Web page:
Homeschool Teaching Methods


When I started homeschooling in 1981, I did not know about teaching methods. There was very little curriculum available for homeschoolers; and, since I had no one to tell me what a teaching method was, I had to come up with my own method - probably much like families did in early American history. I now know that the method I used is called "eclectic." I used real books (fiction, nonfiction, biographies, historical fiction), art supplies, science equipment, travel, nature study, and an occasional textbook/workbook as I found ones that were suitable.

Today, there is so much curriculum to choose from, it's hard to know what to buy. Curriculum Fairs are brimming with vendors selling the newest products created especially for the homeschooled student. How do you choose? To help you in your quest, you might want to know a little about the teaching methods used by homeschoolers. Here are the major ones and a brief description. For more information, check out the resources listed with the method.

1. Charlotte Mason

2. Classical

3. Unit Studies

  • learning that is focused on a particular topic or time period
  • each child completes age-appropriate activities that relate to the topic
  • teach all ages of children at once
  • integrate social studies, science, fine arts, language arts, religion, and occasionally math.
  • based on a theme, historical event, science topic such as rainbows, a character trait such as honesty, a piece of literature, the life of a person, or a piece of artwork.
  • Usually one on one teaching is done in the morning and afternoons are set aside for hands-on projects and field trips.
  • The goal is to instill a love of learning.

    Unit Study Resources:

  • Konos.
  • Five in a Row, Volume 1 and others by Jane Claire Lambert
  • Oceans Thematic Unit and others by Teacher Created Materials
  • Oklahoma Homeschool free units.
  • Do a search on Christian Book for Unit Studies for more ideas.

4. Unschooling (also called natural learning)

  • Focus on a child’s natural desire to learn as they experience life.
  • Quote from website: “What it isn’t: Unschooling isn't a recipe, and therefore it can't be explained in recipe terms. Unschooling isn't a method, it is a way of looking at children and at life. It is based on trust that parents and children will find the paths that work best for them - without depending on educational institutions, publishing companies, or experts to tell them what to do. Unschooling does not mean that parents can never teach anything to their children, or that children should learn about life entirely on their own without the help and guidance of their parents. Unschooling does not mean that parents give up active participation in the education and development of their children and simply hope that something good will happen. Finally, since many unschooling families have definite plans for college, unschooling does not even mean that children will never take a course in any kind of a school. Quote: Our son has never had an academic lesson, has never been told to read or to learn mathematics, science, or history. Nobody has told him about phonics. He has never taken a test or has been asked to study or memorize anything. When people ask, "What do you do?" My answer is that we follow our interests - and our interests inevitably lead to science, literature, history, mathematics, music - all the things that have interested people before anybody thought of them as "subjects".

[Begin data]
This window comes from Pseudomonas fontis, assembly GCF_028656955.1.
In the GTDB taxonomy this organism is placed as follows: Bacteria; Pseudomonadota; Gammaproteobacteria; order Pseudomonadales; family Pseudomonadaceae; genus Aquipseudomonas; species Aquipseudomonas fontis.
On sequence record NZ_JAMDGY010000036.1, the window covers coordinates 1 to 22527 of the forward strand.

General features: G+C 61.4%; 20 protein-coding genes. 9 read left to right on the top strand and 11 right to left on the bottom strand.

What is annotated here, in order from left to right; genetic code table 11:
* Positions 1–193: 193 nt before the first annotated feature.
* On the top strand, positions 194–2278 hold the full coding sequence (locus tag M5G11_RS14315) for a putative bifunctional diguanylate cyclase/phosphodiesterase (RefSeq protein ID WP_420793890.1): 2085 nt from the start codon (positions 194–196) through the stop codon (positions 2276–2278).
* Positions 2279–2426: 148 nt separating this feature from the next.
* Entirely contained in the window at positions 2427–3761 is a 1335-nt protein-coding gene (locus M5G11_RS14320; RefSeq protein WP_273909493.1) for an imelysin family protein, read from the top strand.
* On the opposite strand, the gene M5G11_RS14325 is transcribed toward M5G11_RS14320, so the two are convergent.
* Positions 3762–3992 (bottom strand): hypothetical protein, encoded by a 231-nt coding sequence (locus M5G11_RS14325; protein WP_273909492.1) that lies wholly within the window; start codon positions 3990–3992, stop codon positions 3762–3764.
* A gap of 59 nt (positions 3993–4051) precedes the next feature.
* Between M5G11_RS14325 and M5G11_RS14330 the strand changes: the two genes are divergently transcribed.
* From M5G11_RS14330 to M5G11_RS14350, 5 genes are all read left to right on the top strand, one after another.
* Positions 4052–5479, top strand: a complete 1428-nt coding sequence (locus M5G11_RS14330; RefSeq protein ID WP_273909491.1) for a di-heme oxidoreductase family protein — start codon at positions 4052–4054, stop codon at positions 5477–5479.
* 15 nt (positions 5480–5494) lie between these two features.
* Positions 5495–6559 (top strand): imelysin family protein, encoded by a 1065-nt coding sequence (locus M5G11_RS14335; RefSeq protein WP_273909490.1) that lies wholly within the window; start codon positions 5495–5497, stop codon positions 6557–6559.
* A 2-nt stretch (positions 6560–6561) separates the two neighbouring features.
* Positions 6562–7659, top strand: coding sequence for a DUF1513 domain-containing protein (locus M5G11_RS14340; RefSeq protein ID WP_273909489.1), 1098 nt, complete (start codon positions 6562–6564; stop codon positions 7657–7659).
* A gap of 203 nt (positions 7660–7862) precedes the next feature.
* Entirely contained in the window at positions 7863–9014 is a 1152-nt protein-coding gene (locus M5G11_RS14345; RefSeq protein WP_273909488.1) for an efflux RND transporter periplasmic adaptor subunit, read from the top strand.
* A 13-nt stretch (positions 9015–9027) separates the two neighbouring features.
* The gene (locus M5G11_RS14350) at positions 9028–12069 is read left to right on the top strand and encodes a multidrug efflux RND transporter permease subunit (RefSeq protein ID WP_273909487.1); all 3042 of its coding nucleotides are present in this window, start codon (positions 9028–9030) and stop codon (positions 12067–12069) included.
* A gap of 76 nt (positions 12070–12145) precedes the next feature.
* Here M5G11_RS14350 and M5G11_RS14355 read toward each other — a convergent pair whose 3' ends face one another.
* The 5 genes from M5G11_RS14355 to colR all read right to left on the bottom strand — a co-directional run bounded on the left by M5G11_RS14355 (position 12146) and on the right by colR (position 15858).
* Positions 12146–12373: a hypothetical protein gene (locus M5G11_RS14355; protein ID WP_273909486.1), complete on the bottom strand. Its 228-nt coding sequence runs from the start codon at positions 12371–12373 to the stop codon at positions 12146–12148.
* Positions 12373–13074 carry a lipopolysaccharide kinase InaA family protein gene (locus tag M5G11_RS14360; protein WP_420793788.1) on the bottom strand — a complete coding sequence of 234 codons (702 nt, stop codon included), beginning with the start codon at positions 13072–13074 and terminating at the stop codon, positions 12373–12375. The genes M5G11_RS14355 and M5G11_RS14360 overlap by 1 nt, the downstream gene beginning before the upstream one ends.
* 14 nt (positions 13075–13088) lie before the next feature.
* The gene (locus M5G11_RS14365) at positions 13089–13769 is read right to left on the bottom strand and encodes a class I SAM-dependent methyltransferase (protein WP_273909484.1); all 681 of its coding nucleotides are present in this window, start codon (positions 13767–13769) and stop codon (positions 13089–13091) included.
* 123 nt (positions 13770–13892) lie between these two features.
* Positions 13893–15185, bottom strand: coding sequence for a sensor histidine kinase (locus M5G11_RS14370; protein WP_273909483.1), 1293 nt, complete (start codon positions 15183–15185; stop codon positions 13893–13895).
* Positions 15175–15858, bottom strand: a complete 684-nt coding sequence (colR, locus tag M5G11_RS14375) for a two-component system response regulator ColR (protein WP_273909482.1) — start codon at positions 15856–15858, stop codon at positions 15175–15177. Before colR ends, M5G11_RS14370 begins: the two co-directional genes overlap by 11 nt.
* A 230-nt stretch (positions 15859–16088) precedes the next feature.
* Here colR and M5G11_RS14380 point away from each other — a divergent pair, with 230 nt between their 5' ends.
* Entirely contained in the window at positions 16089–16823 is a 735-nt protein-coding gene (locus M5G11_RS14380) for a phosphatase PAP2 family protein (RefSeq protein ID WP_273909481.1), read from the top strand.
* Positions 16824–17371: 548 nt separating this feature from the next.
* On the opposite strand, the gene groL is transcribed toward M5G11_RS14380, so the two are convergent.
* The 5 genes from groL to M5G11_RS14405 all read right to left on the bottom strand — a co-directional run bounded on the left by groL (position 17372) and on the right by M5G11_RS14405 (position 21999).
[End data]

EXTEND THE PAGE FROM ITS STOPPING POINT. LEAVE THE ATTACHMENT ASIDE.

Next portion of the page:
• The goal is to teach them to think for themselves, train them in practical life skills and allow them to be self-educating.
  • Steve Wozniak, inventor of the Apple Computer, once said: "Do what you love, and learn to do it very, very well, and some day someone will pay you very, very well to do it for them!" I think this goes very well with the unschooler's philosophy.

Unschooling Resources

5. Robinson Self-Teaching Curriculum

  • Focus on the 3 Rs, adding other subjects only if needed.
  • Lots of reading
  • Saxon math
  • college-level science
  • a full school day
  • No TV, no sugar,
  • no calculators until after calculus is mastered.
  • The goal is to move them to be self-educating as soon as possible.

    Robinson Resources.

6. Montessori

  • learn from real life
  • Instructor’s main job is to observe and mentor, no planned lessons or homework
  • allows child to follow his own interests in choosing what to learn (math is taught in a somewhat more structured manner)
  • maintain an enriched, uncluttered learning environment, large family library, art & music supplies, science equipment, no junk food, no TV or computer
  • self-correcting teaching tools
  • goal is to instill a love of learning and teach life skills.

    Montessori Resources.

7. Principle Approach

  • Focus on the worldview of America’s founding fathers.
  • Teach using classical, pro-liberty literature
  • primary documents
  • vocabulary from Noah Webster’s 1828 dictionary
  • Use the Notebook method (Research, Reason, Relate, Record)
  • colonial-style math and reading
  • lectures
  • lots of writing
  • memorization
  • full school day
  • Goal is to Implant Christian character, virtuous leadership and a Biblical worldview

    Principal Approach Website

8. Traditional

9. Eclectic

  • As you continue homeschooling, you may move from one method to another until you find one you are comfortable with.
  • Most homeschoolers use a variety of teaching methods, depending on their needs and resources. This is called the Eclectic method.
  • Don't forget to purchase The Checklist if you are the eclectic style and like to do it yourself!

10. Part-time Teacher

  • Perhaps you want to do some of the above and have someone else teach the harder subjects. Check out local homeschool co-ops, tutoring centers, and private tutors.

Back to Step by Step Guide to Choosing Curriculum



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